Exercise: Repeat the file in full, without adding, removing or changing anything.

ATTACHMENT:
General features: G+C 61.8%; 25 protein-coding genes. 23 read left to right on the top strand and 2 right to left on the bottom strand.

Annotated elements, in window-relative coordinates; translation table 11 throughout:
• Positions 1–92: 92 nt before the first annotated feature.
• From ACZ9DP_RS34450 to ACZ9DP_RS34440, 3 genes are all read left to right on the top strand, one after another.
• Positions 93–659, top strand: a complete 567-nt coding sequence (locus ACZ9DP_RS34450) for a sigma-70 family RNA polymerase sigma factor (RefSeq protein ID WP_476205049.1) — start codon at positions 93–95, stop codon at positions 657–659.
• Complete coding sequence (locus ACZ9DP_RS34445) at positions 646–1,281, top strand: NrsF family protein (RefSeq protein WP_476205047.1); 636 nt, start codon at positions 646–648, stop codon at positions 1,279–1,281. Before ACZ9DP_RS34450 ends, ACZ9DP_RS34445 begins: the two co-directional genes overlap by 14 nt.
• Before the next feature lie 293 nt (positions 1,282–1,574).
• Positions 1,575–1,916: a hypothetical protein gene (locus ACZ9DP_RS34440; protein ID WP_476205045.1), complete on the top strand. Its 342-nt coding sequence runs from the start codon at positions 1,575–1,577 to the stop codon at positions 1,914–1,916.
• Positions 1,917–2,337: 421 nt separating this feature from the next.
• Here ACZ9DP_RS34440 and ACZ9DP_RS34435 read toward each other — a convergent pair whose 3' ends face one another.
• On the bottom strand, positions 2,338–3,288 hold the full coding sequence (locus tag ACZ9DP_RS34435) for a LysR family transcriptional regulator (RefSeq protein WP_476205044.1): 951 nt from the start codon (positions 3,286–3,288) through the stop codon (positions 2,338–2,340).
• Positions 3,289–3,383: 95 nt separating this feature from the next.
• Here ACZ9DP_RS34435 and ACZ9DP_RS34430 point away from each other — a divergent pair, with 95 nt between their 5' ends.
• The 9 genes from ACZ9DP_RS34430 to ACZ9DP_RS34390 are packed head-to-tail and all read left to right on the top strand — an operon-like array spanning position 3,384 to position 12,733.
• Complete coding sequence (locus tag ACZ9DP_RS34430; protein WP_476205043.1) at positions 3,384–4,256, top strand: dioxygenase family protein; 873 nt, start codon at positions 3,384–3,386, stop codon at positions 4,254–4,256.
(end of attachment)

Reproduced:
General features: G+C 61.8%; 25 protein-coding genes. 23 read left to right on the top strand and 2 right to left on the bottom strand.

Annotated elements, in window-relative coordinates; translation table 11 throughout:
• Positions 1–92: 92 nt before the first annotated feature.
• From ACZ9DP_RS34450 to ACZ9DP_RS34440, 3 genes are all read left to right on the top strand, one after another.
• Positions 93–659, top strand: a complete 567-nt coding sequence (locus ACZ9DP_RS34450) for a sigma-70 family RNA polymerase sigma factor (RefSeq protein ID WP_476205049.1) — start codon at positions 93–95, stop codon at positions 657–659.
• Complete coding sequence (locus ACZ9DP_RS34445) at positions 646–1,281, top strand: NrsF family protein (RefSeq protein WP_476205047.1); 636 nt, start codon at positions 646–648, stop codon at positions 1,279–1,281. Before ACZ9DP_RS34450 ends, ACZ9DP_RS34445 begins: the two co-directional genes overlap by 14 nt.
• Before the next feature lie 293 nt (positions 1,282–1,574).
• Positions 1,575–1,916: a hypothetical protein gene (locus ACZ9DP_RS34440; protein ID WP_476205045.1), complete on the top strand. Its 342-nt coding sequence runs from the start codon at positions 1,575–1,577 to the stop codon at positions 1,914–1,916.
• Positions 1,917–2,337: 421 nt separating this feature from the next.
• Here ACZ9DP_RS34440 and ACZ9DP_RS34435 read toward each other — a convergent pair whose 3' ends face one another.
• On the bottom strand, positions 2,338–3,288 hold the full coding sequence (locus tag ACZ9DP_RS34435) for a LysR family transcriptional regulator (RefSeq protein WP_476205044.1): 951 nt from the start codon (positions 3,286–3,288) through the stop codon (positions 2,338–2,340).
• Positions 3,289–3,383: 95 nt separating this feature from the next.
• Here ACZ9DP_RS34435 and ACZ9DP_RS34430 point away from each other — a divergent pair, with 95 nt between their 5' ends.
• The 9 genes from ACZ9DP_RS34430 to ACZ9DP_RS34390 are packed head-to-tail and all read left to right on the top strand — an operon-like array spanning position 3,384 to position 12,733.
• Complete coding sequence (locus tag ACZ9DP_RS34430; protein WP_476205043.1) at positions 3,384–4,256, top strand: dioxygenase family protein; 873 nt, start codon at positions 3,384–3,386, stop codon at positions 4,254–4,256.